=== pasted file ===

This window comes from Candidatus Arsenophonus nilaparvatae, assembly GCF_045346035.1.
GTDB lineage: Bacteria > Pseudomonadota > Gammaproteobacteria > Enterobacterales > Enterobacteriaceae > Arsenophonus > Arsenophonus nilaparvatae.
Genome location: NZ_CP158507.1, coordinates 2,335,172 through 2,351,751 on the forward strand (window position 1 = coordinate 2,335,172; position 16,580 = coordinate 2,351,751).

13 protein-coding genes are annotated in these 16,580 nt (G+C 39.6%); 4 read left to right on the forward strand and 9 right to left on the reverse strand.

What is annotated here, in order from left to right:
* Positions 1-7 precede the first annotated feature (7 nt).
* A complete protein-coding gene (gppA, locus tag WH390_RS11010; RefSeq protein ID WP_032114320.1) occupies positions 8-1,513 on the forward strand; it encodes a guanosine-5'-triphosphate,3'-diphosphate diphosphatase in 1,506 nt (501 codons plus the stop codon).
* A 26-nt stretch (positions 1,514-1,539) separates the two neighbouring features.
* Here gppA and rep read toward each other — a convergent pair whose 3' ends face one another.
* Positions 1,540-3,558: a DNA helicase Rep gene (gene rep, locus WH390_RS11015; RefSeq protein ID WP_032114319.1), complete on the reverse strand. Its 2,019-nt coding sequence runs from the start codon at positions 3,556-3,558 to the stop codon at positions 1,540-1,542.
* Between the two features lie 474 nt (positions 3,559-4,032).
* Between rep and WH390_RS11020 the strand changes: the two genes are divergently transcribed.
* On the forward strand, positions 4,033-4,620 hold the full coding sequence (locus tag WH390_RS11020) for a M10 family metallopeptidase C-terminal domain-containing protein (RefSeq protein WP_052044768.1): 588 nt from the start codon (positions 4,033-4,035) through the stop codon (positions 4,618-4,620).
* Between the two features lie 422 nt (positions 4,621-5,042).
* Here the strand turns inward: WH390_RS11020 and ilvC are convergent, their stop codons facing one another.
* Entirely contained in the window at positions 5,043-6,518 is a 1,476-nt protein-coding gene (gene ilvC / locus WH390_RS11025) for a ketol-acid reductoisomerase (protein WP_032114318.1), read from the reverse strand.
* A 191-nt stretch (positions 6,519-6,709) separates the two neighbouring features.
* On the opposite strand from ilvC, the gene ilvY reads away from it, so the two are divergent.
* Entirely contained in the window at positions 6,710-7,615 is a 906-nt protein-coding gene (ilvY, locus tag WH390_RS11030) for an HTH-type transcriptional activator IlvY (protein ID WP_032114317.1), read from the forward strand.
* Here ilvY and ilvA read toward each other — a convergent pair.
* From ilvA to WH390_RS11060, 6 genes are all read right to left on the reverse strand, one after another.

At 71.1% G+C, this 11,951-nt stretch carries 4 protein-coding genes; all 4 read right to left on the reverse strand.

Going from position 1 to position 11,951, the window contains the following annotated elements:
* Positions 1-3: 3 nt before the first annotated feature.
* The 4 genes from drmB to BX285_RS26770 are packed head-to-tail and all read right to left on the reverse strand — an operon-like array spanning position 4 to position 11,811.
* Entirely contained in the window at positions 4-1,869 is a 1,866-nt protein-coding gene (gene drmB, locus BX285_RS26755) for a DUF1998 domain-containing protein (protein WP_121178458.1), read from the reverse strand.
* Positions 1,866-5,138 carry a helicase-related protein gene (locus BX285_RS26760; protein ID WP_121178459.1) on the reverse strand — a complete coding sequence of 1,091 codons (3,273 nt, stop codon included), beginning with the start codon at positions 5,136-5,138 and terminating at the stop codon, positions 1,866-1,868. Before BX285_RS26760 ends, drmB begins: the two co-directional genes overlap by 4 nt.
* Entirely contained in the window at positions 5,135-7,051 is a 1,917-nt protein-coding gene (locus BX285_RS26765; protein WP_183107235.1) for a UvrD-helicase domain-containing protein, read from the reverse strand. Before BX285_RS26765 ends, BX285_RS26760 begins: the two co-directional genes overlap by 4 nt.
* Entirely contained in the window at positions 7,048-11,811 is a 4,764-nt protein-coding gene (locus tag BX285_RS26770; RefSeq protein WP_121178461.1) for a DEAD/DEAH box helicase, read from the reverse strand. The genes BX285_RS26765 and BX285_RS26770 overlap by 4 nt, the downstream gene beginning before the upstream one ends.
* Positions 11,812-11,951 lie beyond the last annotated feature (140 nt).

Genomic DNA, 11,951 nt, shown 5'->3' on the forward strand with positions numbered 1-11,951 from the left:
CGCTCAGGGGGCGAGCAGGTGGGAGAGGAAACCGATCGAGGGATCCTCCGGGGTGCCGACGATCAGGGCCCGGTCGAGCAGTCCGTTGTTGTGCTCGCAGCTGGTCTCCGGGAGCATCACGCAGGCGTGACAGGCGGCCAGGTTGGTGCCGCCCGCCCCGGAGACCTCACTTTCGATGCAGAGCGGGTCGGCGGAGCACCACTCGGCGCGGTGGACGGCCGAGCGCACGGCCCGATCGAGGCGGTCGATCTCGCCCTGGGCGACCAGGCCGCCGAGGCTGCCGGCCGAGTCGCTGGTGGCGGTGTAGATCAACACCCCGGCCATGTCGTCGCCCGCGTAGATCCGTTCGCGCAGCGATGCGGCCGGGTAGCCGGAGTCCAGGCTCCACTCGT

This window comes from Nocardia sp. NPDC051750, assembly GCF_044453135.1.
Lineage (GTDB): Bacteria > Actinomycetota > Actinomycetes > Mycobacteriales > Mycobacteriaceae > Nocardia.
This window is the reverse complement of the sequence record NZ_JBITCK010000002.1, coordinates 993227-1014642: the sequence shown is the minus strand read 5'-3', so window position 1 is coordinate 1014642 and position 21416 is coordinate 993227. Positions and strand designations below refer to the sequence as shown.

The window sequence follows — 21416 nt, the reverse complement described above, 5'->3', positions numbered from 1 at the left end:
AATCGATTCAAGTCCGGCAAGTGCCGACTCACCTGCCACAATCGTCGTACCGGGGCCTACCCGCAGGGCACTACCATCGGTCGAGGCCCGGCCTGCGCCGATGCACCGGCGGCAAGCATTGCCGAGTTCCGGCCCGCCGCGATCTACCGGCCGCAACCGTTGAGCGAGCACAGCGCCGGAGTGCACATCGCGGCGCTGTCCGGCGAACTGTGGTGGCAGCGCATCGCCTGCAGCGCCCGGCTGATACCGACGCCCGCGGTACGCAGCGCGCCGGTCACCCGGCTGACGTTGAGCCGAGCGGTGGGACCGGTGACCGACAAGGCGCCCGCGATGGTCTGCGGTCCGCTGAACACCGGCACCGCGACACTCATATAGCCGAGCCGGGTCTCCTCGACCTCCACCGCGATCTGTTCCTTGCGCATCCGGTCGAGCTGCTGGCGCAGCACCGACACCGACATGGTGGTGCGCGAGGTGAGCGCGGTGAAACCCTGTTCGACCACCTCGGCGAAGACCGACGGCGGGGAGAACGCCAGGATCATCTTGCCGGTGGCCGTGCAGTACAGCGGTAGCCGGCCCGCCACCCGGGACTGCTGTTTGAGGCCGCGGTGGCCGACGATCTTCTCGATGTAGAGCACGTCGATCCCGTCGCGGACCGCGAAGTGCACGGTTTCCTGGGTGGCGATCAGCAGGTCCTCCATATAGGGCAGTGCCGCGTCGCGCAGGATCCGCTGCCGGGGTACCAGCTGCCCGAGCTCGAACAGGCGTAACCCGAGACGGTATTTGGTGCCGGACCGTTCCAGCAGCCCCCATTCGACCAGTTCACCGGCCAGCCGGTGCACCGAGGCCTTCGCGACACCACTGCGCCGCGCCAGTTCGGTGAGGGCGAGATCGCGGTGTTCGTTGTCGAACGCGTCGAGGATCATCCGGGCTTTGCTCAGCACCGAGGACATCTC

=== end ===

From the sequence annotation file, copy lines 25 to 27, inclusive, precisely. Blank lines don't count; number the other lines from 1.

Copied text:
* The 4 genes from drmB to BX285_RS26770 are packed head-to-tail and all read right to left on the reverse strand — an operon-like array spanning position 4 to position 11,811.
* Entirely contained in the window at positions 4-1,869 is a 1,866-nt protein-coding gene (gene drmB, locus BX285_RS26755) for a DUF1998 domain-containing protein (protein WP_121178458.1), read from the reverse strand.
* Positions 1,866-5,138 carry a helicase-related protein gene (locus BX285_RS26760; protein ID WP_121178459.1) on the reverse strand — a complete coding sequence of 1,091 codons (3,273 nt, stop codon included), beginning with the start codon at positions 5,136-5,138 and terminating at the stop codon, positions 1,866-1,868. Before BX285_RS26760 ends, drmB begins: the two co-directional genes overlap by 4 nt.